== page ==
Focus Group A: Fire baselines by biome
Coordinator Anne-Laure Daniau, CNRS, Université de Bordeaux, France
Fire is projected to increase in specific regions of the globe in response to a concomitant global warming and regional dryness due to high levels of greenhouse gases, but large uncertainties and biases remain in integrating this non-linear process into global modelling of the Earth system. For some projections, only changes in climate variables are used to estimate the fire risk even though we know vegetation variability is an important determinant of fire dynamics and responds itself to change in climate.Read more
Focus Group B: Fire risk & management
Coordinator Olivier Blarquez, Université de Montréal, Canada
Fire management practices constitute an important source of variation of fire regime worldwide. Fire management by different civilisations has varied in time following cultural revolutions and technological advances, and in space due to differences in climate, the structure of fuels and the provision of ecosystem services. Fire risk is thus perceived differently by societies and management practices evolve accordingly. In a changing world where fire risk constitutes an important threat to the global carbon cycle and the provision of ecosystem services, fire management based on interdisciplinary knowledge represents a challenge. Read more
Focus Group C: Fire & biodiversity conservation (DiverseK)
Coordinator Daniele Colombaroli, Centre for Quaternary Research, RHUL
Fire is an important determinant of forest structure and species composition, but its role in biodiversity changes over the long term is largely unknown. Baseline information from long-term data is particularly needed for restoration programs in many biodiversity hotspots, including alpine meadows, Mediterranean maquis, and tropical ecosystems.Read more The aim of this focus group is to bring together experts interested in the long-term effects of fire on both taxonomic and genetic diversity, and to exploit available tools (e.g. GCD, pollen DB’s) to test relevant questions for biodiversity conservation. Those include: 1) biodiversity changes during cultural transitions (e.g. Mesolithic-Neolithic transition in Europe, Iron Age in Equatorial Africa); 2) key ecological factors explaining global diversity patterns (i.e. the latitudinal diversity gradient); and 3) testing hypotheses on biodiversity response to disturbance regimes (e.g. intermediate disturbance hypothesis). Understanding how ecosystems with different histories of climate and human impact responded to past disturbances (both natural and anthropogenic) is highly informative for determining future responses of species and communities to global changes, and will fill a vital knowledge gap for biodiversity and ecosystem management.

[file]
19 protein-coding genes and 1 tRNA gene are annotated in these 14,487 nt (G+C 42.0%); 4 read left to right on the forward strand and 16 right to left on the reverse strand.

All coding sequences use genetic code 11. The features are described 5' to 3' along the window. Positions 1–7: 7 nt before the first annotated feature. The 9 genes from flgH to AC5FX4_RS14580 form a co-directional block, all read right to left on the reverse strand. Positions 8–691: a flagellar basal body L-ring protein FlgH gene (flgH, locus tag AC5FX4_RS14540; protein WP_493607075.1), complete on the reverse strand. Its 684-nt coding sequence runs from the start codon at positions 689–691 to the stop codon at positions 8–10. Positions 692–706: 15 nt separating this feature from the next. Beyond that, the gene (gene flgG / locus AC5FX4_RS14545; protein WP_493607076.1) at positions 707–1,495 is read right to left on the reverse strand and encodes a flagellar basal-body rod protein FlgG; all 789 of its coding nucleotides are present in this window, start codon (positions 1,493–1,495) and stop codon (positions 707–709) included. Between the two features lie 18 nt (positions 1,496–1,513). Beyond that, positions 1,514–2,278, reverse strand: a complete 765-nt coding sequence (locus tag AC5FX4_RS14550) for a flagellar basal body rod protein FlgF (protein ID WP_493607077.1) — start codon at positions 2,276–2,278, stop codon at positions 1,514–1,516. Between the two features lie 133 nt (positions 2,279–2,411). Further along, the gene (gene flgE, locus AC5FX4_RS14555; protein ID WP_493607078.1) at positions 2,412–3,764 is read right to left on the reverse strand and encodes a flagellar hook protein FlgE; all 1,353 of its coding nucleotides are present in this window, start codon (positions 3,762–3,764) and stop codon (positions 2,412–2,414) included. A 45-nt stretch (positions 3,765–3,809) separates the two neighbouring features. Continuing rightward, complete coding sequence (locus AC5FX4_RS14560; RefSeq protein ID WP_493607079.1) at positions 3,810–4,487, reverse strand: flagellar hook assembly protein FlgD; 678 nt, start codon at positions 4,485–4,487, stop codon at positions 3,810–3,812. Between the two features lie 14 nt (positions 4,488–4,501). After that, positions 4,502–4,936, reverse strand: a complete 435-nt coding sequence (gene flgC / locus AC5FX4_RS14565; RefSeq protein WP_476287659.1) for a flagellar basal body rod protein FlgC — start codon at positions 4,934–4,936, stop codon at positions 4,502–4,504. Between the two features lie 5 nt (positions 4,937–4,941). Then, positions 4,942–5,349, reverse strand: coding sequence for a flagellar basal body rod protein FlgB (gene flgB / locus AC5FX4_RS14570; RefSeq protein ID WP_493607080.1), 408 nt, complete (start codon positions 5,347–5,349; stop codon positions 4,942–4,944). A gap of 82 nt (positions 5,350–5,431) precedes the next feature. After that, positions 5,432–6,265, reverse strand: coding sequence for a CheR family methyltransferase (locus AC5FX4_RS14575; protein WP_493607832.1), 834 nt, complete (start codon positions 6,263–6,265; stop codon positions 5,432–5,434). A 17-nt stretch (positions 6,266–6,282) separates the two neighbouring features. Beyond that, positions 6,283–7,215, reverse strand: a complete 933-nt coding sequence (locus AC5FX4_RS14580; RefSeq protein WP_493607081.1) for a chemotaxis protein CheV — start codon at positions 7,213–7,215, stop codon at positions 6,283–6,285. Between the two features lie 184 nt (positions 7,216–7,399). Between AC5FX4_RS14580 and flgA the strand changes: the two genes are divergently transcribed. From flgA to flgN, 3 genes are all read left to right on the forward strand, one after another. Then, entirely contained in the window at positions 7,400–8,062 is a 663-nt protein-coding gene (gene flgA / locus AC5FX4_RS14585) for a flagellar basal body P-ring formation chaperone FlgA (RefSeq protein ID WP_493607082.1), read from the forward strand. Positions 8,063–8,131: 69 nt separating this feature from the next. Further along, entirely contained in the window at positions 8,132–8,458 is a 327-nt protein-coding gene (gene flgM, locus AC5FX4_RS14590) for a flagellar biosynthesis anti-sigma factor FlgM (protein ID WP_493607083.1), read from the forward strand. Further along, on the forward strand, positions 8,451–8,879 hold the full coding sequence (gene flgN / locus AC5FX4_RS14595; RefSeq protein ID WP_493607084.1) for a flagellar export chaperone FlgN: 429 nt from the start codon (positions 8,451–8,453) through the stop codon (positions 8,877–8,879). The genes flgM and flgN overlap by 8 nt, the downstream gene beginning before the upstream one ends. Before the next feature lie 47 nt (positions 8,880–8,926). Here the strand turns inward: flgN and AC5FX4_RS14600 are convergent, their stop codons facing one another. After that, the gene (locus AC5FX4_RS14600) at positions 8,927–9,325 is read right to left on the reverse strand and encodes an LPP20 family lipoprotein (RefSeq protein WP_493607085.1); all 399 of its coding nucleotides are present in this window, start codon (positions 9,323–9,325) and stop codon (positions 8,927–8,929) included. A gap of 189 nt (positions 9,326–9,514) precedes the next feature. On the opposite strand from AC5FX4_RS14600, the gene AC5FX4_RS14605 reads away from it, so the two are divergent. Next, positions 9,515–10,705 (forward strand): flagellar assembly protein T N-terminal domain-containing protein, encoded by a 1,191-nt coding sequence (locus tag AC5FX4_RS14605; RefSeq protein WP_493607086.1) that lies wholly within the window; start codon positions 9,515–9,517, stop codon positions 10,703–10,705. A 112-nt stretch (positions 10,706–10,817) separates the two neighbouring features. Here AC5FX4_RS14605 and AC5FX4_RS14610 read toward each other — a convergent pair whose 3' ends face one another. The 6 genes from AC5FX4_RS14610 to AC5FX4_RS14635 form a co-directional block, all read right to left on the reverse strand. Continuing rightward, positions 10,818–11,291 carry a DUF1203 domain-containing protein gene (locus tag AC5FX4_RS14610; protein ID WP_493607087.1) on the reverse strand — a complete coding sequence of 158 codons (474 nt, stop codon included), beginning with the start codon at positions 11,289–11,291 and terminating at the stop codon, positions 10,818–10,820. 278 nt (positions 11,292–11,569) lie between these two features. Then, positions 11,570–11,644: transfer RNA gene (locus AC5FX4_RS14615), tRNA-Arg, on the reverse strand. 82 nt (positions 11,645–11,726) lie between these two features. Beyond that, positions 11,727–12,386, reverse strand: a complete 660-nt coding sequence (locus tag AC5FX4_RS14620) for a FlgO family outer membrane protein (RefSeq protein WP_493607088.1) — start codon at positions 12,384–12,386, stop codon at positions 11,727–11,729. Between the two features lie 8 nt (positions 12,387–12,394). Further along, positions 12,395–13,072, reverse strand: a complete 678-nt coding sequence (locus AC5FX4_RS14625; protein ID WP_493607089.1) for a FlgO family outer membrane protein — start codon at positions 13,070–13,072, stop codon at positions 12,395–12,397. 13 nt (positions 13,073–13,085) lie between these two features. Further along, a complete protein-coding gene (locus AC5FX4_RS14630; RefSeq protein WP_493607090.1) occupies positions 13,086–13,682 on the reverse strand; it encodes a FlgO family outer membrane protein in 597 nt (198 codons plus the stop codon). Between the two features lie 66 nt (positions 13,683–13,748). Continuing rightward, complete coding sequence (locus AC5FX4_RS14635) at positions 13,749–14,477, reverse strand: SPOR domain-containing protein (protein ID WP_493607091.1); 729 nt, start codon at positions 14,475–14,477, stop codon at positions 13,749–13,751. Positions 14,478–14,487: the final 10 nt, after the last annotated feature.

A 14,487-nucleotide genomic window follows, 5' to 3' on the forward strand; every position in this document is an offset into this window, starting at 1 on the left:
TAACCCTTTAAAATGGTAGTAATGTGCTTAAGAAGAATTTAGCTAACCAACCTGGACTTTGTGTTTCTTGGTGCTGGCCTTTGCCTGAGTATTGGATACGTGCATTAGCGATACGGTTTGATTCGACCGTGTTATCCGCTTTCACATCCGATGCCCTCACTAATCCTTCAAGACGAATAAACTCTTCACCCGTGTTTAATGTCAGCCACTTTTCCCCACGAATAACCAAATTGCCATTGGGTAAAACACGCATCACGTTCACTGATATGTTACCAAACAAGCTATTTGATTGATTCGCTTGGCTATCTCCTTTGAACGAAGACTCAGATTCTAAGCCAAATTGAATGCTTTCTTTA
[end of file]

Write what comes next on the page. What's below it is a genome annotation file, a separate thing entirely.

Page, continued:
In September 2018, we organized the workshop “DiverseK: integrating paleoecology, traditional knowledge and stakeholders” (http://www.pastglobalchanges.org/products/12735)
Integration of ecosystem science and applied research in ecosystem management is a high priority and key challenge for the science-policy interface, as recently highlighted by the Intergovernmental Science-Policy Platform on Biodiversity and Ecosystem Services (IPBES 2018). A more direct involvement of stakeholders and policymakers into the research agenda requires new approaches for knowledge transfer from the academic to the stakeholder community, as also emphasized during previous workshops organized by the Global Paleofire Working Group GPWG2 (Blarquez et al. 2018; Courtney-Mustaphi et al., this issue).
The workshop included 30 participants from 15 countries to discuss ongoing challenges on biodiversity conservation and fire policy, considering three approaches: (a) long-term ecology – informing on ecosystem responses to environmental change across regions and timescales (paleoecology-informed conservation); (b) local, traditional, and indigenous-knowledge systems on fire management that maintain biodiversity (community-owned and -driven conservation); and (c) conservation challenges and agendas defined by stakeholders and policymakers (stakeholder-driven research). The combination of long-term ecology with traditional knowledge represents a novel and alternative approach to promote a more sustainable management practice of present ecosystems under current threats, and fosters the dialogue between the different disciplines.
More information about the DiverseK on our Twitter @diverse_K
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